I find it hard to believe that the Olympic Games Closing ceremonies were already 2 months ago. I personally enjoyed an amazing three weeks in England during the festivities. The atmosphere in Olympic Park was amazing and one that I shall treasure forever. I was also excited to experience some of LOCOG’s Olympic partner activation first hand. While most of us don’t have the luxury of working with the large activation budgets that Olympic sponsors are blessed with, there are two takeaways that, regardless of budget, I believe any organization should strive for when considering activation:
1) Integration –Sponsorship has the ability to serve a wide range of business needs and should be embraced by an organization in its entirety. It can achieve so many business objectives many of which have historically been accomplished piecemeal through advertising, cause marketing programs, event sponsorships and corporate social responsibility efforts. Coca-Cola’s activation of London 2012 is a prime example of how an organization can create a single platform to deliver an integrated campaign supporting a broad range of business objectives. Their Move to the Beat campaign designed to target teens and fuse music and sport together was rolled out in over 100 countries across the world. The program incorporated not only the Torch Relay, but also included a global print and TV campaign, a feature length documentary, the iconic Coca-Cola Beat Box in the Olympic Park, and Games time refreshments. Coca-Cola also integrated their support for youth sports and nutrition programs around the world as well as their CSR recycling program which was responsible for recycling over 10 million bottles during 6 weeks around the games.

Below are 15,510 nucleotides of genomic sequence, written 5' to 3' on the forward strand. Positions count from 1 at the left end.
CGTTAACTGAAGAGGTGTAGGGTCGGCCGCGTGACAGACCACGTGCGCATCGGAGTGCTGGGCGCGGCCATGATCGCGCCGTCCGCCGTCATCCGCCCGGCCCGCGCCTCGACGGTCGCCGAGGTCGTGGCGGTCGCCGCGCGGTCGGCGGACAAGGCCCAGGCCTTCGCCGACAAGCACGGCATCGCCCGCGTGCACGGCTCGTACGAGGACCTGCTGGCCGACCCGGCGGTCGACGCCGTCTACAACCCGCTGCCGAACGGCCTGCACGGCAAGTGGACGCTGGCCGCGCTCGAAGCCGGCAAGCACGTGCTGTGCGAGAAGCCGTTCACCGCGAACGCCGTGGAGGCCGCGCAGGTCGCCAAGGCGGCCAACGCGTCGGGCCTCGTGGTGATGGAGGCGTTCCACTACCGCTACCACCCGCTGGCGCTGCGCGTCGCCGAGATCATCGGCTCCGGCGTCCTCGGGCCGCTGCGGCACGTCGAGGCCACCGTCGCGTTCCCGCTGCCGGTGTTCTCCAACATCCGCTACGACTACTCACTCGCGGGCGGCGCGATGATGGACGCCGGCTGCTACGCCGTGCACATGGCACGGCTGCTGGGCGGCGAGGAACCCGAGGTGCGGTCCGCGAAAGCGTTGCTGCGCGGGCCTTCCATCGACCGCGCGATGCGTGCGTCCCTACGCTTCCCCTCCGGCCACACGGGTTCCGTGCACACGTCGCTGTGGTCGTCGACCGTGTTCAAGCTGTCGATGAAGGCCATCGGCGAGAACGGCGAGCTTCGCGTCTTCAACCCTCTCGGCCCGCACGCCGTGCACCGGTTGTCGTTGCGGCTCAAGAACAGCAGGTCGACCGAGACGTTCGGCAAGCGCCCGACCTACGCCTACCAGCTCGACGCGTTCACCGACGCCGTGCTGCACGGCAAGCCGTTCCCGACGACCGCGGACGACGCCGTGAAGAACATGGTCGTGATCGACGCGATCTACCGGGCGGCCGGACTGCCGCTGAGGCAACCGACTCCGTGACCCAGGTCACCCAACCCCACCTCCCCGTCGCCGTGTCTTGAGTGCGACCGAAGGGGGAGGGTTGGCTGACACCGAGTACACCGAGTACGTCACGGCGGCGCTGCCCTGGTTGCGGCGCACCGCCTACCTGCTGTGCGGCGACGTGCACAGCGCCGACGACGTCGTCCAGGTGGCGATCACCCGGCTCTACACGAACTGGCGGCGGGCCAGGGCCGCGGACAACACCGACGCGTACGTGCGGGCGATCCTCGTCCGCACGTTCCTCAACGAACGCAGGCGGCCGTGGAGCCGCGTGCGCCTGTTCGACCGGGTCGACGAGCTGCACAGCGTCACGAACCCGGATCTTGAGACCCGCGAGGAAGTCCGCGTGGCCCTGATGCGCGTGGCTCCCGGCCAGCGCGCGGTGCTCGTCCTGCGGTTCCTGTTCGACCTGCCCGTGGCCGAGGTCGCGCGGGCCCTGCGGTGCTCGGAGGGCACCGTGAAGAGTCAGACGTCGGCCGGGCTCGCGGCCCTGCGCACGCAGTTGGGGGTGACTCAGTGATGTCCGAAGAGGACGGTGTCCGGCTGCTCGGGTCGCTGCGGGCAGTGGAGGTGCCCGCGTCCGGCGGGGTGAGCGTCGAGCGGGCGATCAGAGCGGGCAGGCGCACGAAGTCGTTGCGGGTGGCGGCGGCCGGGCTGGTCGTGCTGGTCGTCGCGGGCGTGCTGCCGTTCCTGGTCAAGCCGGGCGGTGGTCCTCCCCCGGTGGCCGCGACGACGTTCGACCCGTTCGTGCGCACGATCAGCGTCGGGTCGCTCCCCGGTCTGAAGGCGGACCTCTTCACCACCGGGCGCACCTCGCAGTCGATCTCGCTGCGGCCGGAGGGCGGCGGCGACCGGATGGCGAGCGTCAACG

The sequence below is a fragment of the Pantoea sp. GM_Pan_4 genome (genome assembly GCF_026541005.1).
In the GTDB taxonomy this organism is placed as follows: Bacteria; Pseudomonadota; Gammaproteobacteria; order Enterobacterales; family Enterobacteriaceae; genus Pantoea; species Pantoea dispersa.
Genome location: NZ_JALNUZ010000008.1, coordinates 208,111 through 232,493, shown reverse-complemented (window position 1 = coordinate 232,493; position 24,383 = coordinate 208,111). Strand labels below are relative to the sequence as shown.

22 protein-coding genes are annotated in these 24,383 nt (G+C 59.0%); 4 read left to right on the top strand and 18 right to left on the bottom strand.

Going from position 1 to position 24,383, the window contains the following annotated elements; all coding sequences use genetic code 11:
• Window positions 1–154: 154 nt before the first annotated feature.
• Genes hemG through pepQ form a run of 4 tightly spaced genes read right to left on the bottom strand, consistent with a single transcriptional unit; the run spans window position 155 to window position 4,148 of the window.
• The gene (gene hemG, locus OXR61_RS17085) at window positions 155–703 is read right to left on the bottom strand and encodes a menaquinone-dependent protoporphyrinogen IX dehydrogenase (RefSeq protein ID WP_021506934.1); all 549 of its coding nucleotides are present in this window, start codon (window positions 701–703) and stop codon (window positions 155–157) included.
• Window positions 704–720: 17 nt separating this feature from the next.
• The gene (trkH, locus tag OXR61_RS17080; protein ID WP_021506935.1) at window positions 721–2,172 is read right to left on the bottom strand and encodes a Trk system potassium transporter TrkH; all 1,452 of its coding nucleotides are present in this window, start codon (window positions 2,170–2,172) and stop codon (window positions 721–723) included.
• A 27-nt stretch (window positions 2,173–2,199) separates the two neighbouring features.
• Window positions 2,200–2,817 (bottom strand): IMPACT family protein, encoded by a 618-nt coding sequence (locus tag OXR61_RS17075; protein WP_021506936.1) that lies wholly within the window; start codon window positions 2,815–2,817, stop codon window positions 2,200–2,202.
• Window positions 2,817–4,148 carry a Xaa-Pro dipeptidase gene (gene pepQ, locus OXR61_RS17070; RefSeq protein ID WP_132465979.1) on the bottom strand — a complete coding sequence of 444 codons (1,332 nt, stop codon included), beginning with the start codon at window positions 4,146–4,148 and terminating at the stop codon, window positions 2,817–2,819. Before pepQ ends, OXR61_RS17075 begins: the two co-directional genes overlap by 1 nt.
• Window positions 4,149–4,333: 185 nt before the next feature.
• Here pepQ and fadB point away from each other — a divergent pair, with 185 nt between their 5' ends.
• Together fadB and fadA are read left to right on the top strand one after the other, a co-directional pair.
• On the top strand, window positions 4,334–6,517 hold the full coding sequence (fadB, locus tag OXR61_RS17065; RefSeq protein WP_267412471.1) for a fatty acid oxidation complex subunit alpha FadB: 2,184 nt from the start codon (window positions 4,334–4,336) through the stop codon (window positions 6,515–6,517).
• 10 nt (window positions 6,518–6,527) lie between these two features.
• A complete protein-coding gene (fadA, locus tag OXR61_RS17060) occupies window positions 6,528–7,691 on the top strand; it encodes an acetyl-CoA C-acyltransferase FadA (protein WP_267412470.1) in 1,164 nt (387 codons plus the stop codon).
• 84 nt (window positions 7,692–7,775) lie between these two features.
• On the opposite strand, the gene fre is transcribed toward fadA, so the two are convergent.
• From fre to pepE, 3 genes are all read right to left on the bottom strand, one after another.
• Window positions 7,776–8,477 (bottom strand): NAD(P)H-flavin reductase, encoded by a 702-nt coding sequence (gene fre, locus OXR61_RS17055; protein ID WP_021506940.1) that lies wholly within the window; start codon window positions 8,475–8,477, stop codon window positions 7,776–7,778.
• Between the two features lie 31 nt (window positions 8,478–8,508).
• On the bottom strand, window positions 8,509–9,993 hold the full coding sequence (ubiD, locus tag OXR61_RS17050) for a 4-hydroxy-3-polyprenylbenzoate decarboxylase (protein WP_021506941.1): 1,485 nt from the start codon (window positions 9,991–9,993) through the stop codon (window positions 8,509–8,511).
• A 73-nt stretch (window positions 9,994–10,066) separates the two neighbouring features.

2) Think Outside the Box – There really isn’t anything terribly unique or new when it comes to sponsor benefits in agreements, but where the difference lies in how a sponsor activates a deal. The International Olympic Committee’s charter would seem to be quite clear, stating in rule 50 that “commercial installations and advertising signs shall not be allowed in the stadia”. The team at BMW however delivered an outside of the box plan for the stadium that involved the creation and use of ¼ scale remote control Minis that whizzed around the central area of the Olympic stadium, returning javelins, shots and discuses to competitors. The iconic silhouette of the Mini was unmistakeable but due to the fact that the Minis carried no specific branding, the IOC to passed the use of the cars. They proved to be a hit with the spectators as well as the media which provided BMW with additional awareness in an otherwise clean stadium and a boost for their estimated £40M deal with London 2012.
As kudos to BMW’s simple yet remarkably creative activation that delivered practicality and awareness I decided to Digg this article. I have also become a proud owner of a model Olympic Mini which sits next to my computer as a daily reminder as to how important it is to think outside the box.
What Olympic sponsorships made an impression on you and what were your sponsorship takeaways from London 2012?